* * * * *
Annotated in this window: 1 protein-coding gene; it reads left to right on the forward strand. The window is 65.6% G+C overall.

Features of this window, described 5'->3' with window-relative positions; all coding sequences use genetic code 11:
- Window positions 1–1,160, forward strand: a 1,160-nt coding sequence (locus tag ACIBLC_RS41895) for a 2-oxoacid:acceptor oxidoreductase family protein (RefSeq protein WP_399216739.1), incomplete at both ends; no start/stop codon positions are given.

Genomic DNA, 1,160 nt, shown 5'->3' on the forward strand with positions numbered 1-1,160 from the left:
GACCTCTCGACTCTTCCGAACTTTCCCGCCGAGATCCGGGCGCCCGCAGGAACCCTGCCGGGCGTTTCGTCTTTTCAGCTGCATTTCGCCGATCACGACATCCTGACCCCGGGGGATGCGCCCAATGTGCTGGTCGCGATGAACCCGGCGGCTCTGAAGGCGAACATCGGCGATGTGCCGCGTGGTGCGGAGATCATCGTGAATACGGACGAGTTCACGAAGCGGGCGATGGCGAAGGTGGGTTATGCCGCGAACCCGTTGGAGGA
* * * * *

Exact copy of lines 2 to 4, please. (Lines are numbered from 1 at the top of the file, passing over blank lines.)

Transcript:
Features of this window, described 5'->3' with window-relative positions; all coding sequences use genetic code 11:
- Window positions 1–1,160, forward strand: a 1,160-nt coding sequence (locus tag ACIBLC_RS41895) for a 2-oxoacid:acceptor oxidoreductase family protein (RefSeq protein WP_399216739.1), incomplete at both ends; no start/stop codon positions are given.

Genomic DNA, 1,160 nt, shown 5'->3' on the forward strand with positions numbered 1-1,160 from the left: